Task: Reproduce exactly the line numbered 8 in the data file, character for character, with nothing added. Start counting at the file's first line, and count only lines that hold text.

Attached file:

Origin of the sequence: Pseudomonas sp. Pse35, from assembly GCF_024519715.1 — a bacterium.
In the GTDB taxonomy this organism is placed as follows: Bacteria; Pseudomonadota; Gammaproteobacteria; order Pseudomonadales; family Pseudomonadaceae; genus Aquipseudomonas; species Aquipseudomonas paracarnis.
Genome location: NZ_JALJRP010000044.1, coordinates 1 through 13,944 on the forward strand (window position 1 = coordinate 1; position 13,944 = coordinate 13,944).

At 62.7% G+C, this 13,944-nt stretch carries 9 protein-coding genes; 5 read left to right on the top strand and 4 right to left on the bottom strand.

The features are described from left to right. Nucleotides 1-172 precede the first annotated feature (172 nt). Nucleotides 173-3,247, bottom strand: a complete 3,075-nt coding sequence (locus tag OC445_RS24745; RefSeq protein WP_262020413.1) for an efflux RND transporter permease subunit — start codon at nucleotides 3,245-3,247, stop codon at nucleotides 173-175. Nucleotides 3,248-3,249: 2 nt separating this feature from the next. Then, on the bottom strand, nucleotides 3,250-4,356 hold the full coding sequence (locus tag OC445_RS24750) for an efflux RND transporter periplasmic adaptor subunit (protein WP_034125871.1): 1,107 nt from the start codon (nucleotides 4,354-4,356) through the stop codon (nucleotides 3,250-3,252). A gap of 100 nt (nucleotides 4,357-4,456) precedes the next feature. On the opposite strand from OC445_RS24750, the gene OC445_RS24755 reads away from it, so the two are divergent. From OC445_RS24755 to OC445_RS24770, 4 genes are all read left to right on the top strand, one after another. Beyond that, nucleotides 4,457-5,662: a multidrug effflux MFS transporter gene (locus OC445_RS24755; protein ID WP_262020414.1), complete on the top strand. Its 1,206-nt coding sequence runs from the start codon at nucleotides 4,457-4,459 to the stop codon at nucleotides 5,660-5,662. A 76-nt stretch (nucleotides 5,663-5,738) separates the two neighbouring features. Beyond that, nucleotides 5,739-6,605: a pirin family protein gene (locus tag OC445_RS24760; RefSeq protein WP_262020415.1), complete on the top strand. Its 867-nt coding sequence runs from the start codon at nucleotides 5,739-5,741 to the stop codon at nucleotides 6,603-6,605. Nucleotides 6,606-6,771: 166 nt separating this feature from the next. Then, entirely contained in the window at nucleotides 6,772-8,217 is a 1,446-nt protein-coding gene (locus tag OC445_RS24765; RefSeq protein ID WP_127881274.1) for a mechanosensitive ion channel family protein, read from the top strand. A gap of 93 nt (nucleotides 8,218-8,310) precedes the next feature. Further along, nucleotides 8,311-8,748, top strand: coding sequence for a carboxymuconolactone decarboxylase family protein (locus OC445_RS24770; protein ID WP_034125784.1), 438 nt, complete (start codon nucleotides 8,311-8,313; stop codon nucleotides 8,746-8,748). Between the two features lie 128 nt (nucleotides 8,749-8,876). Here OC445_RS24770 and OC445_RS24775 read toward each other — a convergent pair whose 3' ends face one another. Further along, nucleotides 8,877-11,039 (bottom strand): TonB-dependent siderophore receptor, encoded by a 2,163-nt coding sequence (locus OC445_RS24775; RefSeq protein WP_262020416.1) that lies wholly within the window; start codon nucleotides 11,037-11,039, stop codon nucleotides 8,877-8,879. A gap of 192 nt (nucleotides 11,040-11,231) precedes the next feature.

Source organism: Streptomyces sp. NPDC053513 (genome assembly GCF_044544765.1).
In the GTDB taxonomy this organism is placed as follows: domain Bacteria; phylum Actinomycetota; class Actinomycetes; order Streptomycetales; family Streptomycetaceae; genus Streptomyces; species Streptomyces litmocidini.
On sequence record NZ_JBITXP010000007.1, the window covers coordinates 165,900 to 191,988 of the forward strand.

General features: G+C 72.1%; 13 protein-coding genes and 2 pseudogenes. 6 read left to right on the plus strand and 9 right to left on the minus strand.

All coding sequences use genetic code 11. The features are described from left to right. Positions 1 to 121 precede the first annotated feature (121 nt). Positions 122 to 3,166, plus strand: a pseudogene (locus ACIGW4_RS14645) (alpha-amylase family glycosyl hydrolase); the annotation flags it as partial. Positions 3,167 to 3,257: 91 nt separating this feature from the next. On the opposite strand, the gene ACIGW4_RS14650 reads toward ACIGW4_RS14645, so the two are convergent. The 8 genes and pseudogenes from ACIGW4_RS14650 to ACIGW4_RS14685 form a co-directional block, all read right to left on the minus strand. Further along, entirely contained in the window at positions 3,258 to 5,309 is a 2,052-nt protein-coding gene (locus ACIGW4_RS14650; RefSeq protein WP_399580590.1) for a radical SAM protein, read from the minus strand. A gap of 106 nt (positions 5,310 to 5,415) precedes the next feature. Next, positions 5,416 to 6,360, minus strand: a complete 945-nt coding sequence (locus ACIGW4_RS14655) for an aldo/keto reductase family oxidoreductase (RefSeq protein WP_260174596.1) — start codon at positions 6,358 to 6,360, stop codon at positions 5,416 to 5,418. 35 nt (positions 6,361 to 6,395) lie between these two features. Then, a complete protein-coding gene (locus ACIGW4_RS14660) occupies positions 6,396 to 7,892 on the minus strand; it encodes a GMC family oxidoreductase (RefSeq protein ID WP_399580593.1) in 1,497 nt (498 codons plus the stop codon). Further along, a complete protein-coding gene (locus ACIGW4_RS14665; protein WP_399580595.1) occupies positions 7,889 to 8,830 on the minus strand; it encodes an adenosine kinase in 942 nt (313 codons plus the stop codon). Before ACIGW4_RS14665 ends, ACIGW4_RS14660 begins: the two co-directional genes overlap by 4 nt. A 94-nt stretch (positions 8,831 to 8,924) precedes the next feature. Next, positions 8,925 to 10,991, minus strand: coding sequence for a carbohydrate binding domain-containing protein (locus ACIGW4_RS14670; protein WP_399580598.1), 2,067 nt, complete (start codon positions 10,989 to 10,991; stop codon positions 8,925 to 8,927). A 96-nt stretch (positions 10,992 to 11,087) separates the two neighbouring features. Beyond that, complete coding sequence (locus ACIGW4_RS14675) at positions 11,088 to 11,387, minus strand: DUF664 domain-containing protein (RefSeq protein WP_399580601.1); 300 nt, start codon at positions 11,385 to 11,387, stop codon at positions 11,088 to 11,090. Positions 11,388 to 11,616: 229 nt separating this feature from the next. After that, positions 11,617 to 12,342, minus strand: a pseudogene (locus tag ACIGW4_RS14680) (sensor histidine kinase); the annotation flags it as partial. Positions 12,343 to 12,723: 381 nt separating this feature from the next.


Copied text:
On sequence record NZ_JBITXP010000007.1, the window covers coordinates 165,900 to 191,988 of the forward strand.